Thursday, 21 January 2010
'Six Years' - 'Eight years'
Initial reaction received from the pieces of art are instantly directed to a parentally and chronological viewpoint.
This viewpoint ordered preconceptions to the viewers, causing the 'mystery game' to be played; when reading the pieces of art. Not only was it detrimental to the critique of the work but it also caused us to waste time, talking about all the semiotics and peoples reactions to them, which I thought was a given. This lead to overanalysing the pieces of work and attempts to read them as if 'clues from a puzzle' rather than accepting the pieces as solitary vehicles for the artists concepts.
The work seemed to be presented together to emphasise and 'back up' each others points, this ended up being negative to the pieces. By using two pieces of art to emphasise each other would not have been as successful as possible just 'six years' presented solely. But if they were placed in continuum to provoke a discussion between them; resulting in possibly the analogy of children fighting for attention from their mother then this was a great addition to the piece of art. However I am not sure if I believe that this is true and instead it was more connected to not having enough confidence in presenting a solo piece of work (especially with a critique trend of work being presented in multiples) because the work didn't have the type of conversation between each other that felt in sync. But rather it felt as if it they were contradictory to each other and I found 'eight years' to have confusing symbology, possibly because 'six years' was clear that it was an anchor being represented in a cake yet 'eight years' wasn't as equally clear. Was it a piñata or was it a piece of homework? Thus bringing attention back to focusing on 'six years', which was more successful because it seemed more refined. It held simplicity within itself, yet the simplicity was adulatory to the work.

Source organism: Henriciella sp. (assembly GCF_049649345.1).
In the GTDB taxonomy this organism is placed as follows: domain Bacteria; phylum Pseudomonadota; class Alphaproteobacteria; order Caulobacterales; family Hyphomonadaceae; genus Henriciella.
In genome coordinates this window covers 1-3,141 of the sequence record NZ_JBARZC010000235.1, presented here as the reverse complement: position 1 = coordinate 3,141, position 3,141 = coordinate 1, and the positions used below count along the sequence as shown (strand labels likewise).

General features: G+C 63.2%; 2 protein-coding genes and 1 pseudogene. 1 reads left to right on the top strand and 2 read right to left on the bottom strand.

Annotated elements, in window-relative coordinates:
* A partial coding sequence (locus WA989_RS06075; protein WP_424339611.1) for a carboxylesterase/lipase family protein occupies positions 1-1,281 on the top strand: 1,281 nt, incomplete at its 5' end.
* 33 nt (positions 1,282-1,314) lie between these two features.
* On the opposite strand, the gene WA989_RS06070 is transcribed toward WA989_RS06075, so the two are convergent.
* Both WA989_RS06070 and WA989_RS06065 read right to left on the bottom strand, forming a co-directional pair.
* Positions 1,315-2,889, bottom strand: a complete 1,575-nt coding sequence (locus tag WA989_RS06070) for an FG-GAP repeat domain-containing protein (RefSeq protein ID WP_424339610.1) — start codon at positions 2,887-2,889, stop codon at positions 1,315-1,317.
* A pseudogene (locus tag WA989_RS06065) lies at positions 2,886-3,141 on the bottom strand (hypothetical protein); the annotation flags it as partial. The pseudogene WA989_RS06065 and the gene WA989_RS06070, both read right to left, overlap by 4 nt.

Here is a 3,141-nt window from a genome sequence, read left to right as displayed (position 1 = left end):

One prominent question that arose in the critique was whether the art was catered to a specific audience. Said question; resulted in my personal conclusion that it was very similar to the Schrödinger's Cat conundrum, because there was not a definitive answer. But it brought about a discussion between the ideas that not every viewer will be a mother and in the same lifestyle situation as the artist. However every viewer will most likely have nostalgic childhood memories that relate to the pieces of art. Bringing this analogy to some sense, i this is a similar case with any piece of art, but it a question worth thinking about when presenting.
The most interesting discussion points stemmed back to the popular crit topic of presentation. The work was presented in a very archival and clinical fashion. Becoming a contradiction to what seemed to be the point of the art that was presented. This could be what the artist wanted, causing the viewers to take a controlled and macro view of parental art. But i think it was possibly a halfway attempt between setting it up as if it was inside a gallery and trying to be an installation involving the viewers into the artists memory.
The artists use of the skewed Duchampian ideals makes 'six years' successful and personally pleasing to my preferences and for me the piece could have been more successful with just 'six years' presented alone. More personal judgement needs to be made when presenting art; purely because the presentation was the most negative and contradictory element from this crit.